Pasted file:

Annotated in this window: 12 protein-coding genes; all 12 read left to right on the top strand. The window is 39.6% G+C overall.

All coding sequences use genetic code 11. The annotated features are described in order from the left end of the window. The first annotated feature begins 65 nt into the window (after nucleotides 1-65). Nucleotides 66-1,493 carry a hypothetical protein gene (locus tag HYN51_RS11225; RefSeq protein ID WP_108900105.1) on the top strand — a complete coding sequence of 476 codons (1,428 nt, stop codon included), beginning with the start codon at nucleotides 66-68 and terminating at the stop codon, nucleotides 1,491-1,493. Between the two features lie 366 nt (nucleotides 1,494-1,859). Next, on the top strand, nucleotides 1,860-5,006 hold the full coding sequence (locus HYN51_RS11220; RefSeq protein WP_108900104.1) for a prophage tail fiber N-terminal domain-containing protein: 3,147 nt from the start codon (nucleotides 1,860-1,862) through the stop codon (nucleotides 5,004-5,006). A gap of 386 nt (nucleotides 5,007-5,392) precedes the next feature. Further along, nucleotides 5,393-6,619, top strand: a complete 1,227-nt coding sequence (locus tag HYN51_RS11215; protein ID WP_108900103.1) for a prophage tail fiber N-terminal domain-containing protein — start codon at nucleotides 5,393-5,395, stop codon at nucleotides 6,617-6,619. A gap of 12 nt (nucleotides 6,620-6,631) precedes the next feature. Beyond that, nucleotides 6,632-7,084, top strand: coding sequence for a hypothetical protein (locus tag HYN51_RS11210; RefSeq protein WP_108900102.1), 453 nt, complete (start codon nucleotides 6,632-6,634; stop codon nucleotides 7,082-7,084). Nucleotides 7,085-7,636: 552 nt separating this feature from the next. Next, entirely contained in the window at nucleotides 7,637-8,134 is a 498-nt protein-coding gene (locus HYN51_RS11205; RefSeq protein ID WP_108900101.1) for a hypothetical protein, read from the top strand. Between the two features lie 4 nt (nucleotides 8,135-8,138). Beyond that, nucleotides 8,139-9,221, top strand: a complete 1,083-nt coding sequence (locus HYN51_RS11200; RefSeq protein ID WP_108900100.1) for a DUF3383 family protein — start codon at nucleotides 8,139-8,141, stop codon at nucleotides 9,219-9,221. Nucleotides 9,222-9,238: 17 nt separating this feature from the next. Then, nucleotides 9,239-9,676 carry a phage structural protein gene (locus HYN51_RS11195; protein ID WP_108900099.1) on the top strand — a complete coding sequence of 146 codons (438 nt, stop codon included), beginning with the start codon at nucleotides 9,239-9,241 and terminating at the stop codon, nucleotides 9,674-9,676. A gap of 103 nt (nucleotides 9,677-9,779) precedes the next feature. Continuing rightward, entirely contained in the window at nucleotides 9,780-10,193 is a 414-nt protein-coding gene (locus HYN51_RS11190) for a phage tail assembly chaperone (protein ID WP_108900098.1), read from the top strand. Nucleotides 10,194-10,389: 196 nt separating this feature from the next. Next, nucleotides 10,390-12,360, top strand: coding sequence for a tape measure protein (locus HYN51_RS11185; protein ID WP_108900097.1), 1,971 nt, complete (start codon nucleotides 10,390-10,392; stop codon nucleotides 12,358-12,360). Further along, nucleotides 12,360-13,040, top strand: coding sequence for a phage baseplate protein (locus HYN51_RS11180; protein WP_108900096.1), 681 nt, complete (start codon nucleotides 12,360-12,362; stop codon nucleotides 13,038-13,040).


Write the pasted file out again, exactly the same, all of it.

Annotated in this window: 12 protein-coding genes; all 12 read left to right on the top strand. The window is 39.6% G+C overall.

All coding sequences use genetic code 11. The annotated features are described in order from the left end of the window. The first annotated feature begins 65 nt into the window (after nucleotides 1-65). Nucleotides 66-1,493 carry a hypothetical protein gene (locus tag HYN51_RS11225; RefSeq protein ID WP_108900105.1) on the top strand — a complete coding sequence of 476 codons (1,428 nt, stop codon included), beginning with the start codon at nucleotides 66-68 and terminating at the stop codon, nucleotides 1,491-1,493. Between the two features lie 366 nt (nucleotides 1,494-1,859). Next, on the top strand, nucleotides 1,860-5,006 hold the full coding sequence (locus HYN51_RS11220; RefSeq protein WP_108900104.1) for a prophage tail fiber N-terminal domain-containing protein: 3,147 nt from the start codon (nucleotides 1,860-1,862) through the stop codon (nucleotides 5,004-5,006). A gap of 386 nt (nucleotides 5,007-5,392) precedes the next feature. Further along, nucleotides 5,393-6,619, top strand: a complete 1,227-nt coding sequence (locus tag HYN51_RS11215; protein ID WP_108900103.1) for a prophage tail fiber N-terminal domain-containing protein — start codon at nucleotides 5,393-5,395, stop codon at nucleotides 6,617-6,619. A gap of 12 nt (nucleotides 6,620-6,631) precedes the next feature. Beyond that, nucleotides 6,632-7,084, top strand: coding sequence for a hypothetical protein (locus tag HYN51_RS11210; RefSeq protein WP_108900102.1), 453 nt, complete (start codon nucleotides 6,632-6,634; stop codon nucleotides 7,082-7,084). Nucleotides 7,085-7,636: 552 nt separating this feature from the next. Next, entirely contained in the window at nucleotides 7,637-8,134 is a 498-nt protein-coding gene (locus HYN51_RS11205; RefSeq protein ID WP_108900101.1) for a hypothetical protein, read from the top strand. Between the two features lie 4 nt (nucleotides 8,135-8,138). Beyond that, nucleotides 8,139-9,221, top strand: a complete 1,083-nt coding sequence (locus HYN51_RS11200; RefSeq protein ID WP_108900100.1) for a DUF3383 family protein — start codon at nucleotides 8,139-8,141, stop codon at nucleotides 9,219-9,221. Nucleotides 9,222-9,238: 17 nt separating this feature from the next. Then, nucleotides 9,239-9,676 carry a phage structural protein gene (locus HYN51_RS11195; protein ID WP_108900099.1) on the top strand — a complete coding sequence of 146 codons (438 nt, stop codon included), beginning with the start codon at nucleotides 9,239-9,241 and terminating at the stop codon, nucleotides 9,674-9,676. A gap of 103 nt (nucleotides 9,677-9,779) precedes the next feature. Continuing rightward, entirely contained in the window at nucleotides 9,780-10,193 is a 414-nt protein-coding gene (locus HYN51_RS11190) for a phage tail assembly chaperone (protein ID WP_108900098.1), read from the top strand. Nucleotides 10,194-10,389: 196 nt separating this feature from the next. Next, nucleotides 10,390-12,360, top strand: coding sequence for a tape measure protein (locus HYN51_RS11185; protein ID WP_108900097.1), 1,971 nt, complete (start codon nucleotides 10,390-10,392; stop codon nucleotides 12,358-12,360). Further along, nucleotides 12,360-13,040, top strand: coding sequence for a phage baseplate protein (locus HYN51_RS11180; protein WP_108900096.1), 681 nt, complete (start codon nucleotides 12,360-12,362; stop codon nucleotides 13,038-13,040).